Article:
In a piece headed, "Killing Jobs to Save the Climate", it warns that the price of European emission permits is rising so rapidly that German companies are threatening to leave the country. Thousands of jobs could be lost. And the environment may, in the end, be no better off.
Bringing this to life, author Karsten Stumm describes a seminar given by the German environment authorities, attended by sundry industrialists:
They sat silently through two lectures, but then they couldn't control their anger any longer. The civil servants from the Environment Ministry, the Environment Agency and the German Emissions Trading Authority made it sound easy for industry to take up carbon trading. It was just too much for the managers to tolerate.Bizarrely, the businessmen's anger surprised the emissions-allowance trading experts – although that in itself is indicative. Industry has been flagging up its disquiet for some time.
"If that's the shape the trading will take, we will simply move our cement operation to Ukraine," a cement factory manager shouted into the lecture hall. "Then there won't be any trading here, nothing will be produced here anymore - the lights will simply go out here."
Anyhow, the experts had invited industry representatives to a relaxed forum at the Environment Ministry's office in Bonn. They wanted to present international developments in the carbon trading market. However, Karsten Stumm writes, the mood in the German business world has soured - managers no longer have the stomach for academic lectures:
The reason is that emissions allowances are already burdening some companies that require a lot of energy for production purposes.We are told that, according to calculations by Point Carbon - a Norwegian company that specialises in analysing global power, gas and carbon markets - this price hike would drive up the marginal cost of energy from an old brown coal power plant by the entire price of carbon.
In the last 12 months alone, the price for the right to pump a ton of carbon into the atmosphere has shot up from €23 ($36.5) to nearly €30 ($47.6), according to the European Energy Exchange in Leipzig. This hike of around 30 percent has a direct effect on the electricity production of power companies.
For modern natural gas power plants, it would increase prices by a third. Energy company RWE, which is based in the German city of Essen, reckons it alone will have to pay €9 billion ($14.2 billion) for its own electricity production, which it, of course, will pass on in higher electricity prices.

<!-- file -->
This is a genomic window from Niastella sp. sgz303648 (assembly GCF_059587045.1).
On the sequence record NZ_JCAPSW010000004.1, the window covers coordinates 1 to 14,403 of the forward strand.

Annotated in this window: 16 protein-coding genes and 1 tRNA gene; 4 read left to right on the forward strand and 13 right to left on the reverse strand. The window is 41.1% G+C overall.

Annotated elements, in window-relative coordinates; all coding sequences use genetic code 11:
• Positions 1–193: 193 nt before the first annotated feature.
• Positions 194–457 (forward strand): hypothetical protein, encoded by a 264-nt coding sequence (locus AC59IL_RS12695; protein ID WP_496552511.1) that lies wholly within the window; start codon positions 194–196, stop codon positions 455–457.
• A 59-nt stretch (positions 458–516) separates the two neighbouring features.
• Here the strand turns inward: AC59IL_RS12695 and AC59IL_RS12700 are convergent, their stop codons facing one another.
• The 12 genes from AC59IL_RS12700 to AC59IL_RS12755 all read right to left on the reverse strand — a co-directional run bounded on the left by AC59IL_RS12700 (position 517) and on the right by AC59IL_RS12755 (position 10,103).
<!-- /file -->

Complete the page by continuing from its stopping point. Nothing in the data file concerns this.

This latter-day "snake oil" emissions trading system will, therefore, have a direct impact on which countries in which firms chose to locate.
Warns Andreas Kern, President of the German Cement Industry Federation: "If the cement industry is gradually pulled into the trading of carbon emission allowances, companies will move production to countries that don't take part in the scheme."
Worse still, this is only the start. When the third trading period starts up in 2013, prices will escalate as emission permits are auctioned. The cement industry will face cost increases of around €900 million - around half its current annual revenues.
The German finance ministry is looking into whether some sectors should continue to receive the emission permits for free, worried by the prospect of an exodus of industry. The Federal Statistical Office and the Institute for Applied Ecology expects a whole raft of enterprises to be affected, ranging from chemical manufacturers, the iron and steel sector, lime producers and aluminium smelters and refineries might be affected.
Yet, the movement will, of course, not result in lower overall emissions – the emissions will simply be relocated. The net effect of the "CO2 price signal" therefore is to shift production and investment. On the other hand, thousands of German jobs will be jeopardised – unless other countries can be inveigled into joining this economic suicide pact.
But, as it stands, not even the German exchequer will benefit. Although it has gained a windfall of €525 million from the emission trading scheme in the first half of this year possibly rising to €900 million for the next six months, this sum would not even cover a fraction of the fall in tax revenues from thousands of job losses which may result from the scheme.
Gradually, therefore, the costs of this obsession with "tackling climate change" are beginning to sink in. Soon enough, it will dawn on the politicians that this gigantic scam is indeed nothing more than an economic suicide pact. And what will the EU commission do then?